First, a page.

Ibrahim Jadhran

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Ibrahim jadran (Arabic: إبراهيم الجضران‎‎; born 1981), is a Libyan militia leader from Ajdabiya in eastern Libya. He participated as a rebel commander in the 2011 Libyan revolution.

In 2012, after the revolution, Jadhran was named a commander of the Petroleum Defense Guards, the government force protecting the national oil facilities.[1] Jadhran became dissatisfied with the actions of the central government, accusing it of corruption and incompetence, and demanded more autonomy for the eastern provinces that hold the rich oil fields.[2] He declared that he opposes the Muslim Brotherhood that holds the central power in Tripoli,[1][3] while detractors tried to link him to jihadists.[1] He favors a federal relationship of the various provinces of Libya, where provinces would control their own resources, and the central government manages the military and foreign affairs.[1]

In 2013, Jadhran set up the Cyrenaica Political Bureau and secured control of eastern ports, namely Sidra, Ras Lanuf and Zueitina.[3] In August 2013, Jathran issued the “Ras Lanuf Declaration”, the declaration asks for the right to “govern our own affairs”.[1] By October 2013, Jathran’s militia, the Cyrenaica Self-Defense Force, was estimated to number 17,500 men.[1]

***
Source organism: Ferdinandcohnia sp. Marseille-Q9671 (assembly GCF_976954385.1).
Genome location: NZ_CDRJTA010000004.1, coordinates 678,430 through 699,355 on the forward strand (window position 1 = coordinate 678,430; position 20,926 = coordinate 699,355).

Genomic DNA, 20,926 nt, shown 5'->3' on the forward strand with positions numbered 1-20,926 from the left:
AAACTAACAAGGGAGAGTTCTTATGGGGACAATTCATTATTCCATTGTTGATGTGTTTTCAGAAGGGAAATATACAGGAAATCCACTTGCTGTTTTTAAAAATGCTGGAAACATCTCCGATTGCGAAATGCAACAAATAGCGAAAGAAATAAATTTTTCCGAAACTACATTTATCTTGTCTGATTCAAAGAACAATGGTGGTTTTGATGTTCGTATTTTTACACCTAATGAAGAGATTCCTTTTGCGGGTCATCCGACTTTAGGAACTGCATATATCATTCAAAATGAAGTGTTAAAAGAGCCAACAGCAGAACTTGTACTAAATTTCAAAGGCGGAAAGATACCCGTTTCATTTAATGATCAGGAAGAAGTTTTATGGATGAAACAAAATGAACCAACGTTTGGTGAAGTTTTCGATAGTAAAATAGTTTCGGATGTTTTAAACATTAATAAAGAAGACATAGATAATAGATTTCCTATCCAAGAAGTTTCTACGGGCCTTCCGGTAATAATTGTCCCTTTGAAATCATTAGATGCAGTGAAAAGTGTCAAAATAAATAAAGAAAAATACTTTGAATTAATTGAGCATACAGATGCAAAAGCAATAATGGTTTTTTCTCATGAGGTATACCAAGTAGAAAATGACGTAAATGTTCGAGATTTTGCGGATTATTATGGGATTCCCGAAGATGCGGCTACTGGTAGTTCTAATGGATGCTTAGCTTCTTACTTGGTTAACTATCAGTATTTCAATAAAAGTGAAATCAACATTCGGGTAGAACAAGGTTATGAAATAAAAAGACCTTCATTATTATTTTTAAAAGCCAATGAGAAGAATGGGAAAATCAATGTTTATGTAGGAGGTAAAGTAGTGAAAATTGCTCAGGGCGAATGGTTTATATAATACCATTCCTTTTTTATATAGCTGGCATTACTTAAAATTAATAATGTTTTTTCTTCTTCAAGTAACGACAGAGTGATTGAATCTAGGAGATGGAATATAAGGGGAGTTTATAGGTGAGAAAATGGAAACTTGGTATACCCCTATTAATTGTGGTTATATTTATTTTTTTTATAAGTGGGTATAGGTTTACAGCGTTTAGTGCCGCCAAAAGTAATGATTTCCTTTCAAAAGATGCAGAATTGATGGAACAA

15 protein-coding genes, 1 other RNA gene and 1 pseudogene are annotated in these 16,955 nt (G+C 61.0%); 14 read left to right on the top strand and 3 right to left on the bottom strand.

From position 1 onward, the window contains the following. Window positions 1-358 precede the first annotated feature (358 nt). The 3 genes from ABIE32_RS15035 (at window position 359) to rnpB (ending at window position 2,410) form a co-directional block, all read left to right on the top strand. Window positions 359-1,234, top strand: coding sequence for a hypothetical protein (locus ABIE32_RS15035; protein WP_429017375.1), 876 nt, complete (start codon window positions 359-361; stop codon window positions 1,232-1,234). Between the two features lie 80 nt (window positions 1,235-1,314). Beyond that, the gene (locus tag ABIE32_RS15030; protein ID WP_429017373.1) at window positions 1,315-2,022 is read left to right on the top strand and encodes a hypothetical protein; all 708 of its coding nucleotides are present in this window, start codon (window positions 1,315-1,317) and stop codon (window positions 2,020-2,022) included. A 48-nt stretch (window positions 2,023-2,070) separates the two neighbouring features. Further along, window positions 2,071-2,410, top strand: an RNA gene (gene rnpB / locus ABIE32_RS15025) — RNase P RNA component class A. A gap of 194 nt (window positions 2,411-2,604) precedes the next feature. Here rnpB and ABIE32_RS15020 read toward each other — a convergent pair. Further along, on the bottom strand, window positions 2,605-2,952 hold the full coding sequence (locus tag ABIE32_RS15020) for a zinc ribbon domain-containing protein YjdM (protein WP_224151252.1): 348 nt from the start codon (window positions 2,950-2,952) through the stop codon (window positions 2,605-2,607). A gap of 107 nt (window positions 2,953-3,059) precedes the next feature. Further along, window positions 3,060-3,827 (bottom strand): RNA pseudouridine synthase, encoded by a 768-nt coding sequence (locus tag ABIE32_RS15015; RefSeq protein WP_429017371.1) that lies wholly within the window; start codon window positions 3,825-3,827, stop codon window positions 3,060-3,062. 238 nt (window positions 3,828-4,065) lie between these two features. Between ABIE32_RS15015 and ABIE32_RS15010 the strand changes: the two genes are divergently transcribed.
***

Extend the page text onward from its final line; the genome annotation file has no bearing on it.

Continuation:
In 2014, Jadhran attempted to sell oil excluding the central government. The MV Morning Glory was loaded with crude oil at Sidra and broke through a weak government blockade.[4] As a result, Ali Zeidan, the Prime Minister of Libya, was ousted by the parliament led by a Muslim Brotherhood coalition.[3] However, Jathran’s success was short-lived. The US Ambassador, Deborah K. Jones declared Jadhran’s actions to be a “theft from the Libyan people.” [3] At the behest of the Libyan government, US forces took control of the ship on March 16, 2014, making it unlikely that Jadhran can sell oil without the permission of the central government.[4]


  1. ^ a b c d e f Margaret Coker (10-3-2013). "Ex-Rebel, With Militia, Lays Claim to Libyan Oil Patch". The Wall Street Journal. Retrieved 2014-03-21.  Check date values in: |date= (help)
  2. ^ "Libya : Rebel leader slams "corrupt government" for ports closure.". The North Africa Post. 2013-12-16. Retrieved 2014-03-21. 
  3. ^ a b c d Chris Stephen (2014-03-15). "Partition of Libya looms as fight for oil sparks vicious new divide". The Guardian. Retrieved 2014-03-21. 
  4. ^ a b David D Kirkpatrick (2014-03-17). "U.S. Navy SEALs Take Control of Diverted Oil Tanker". New York Times. Retrieved 2014-03-17.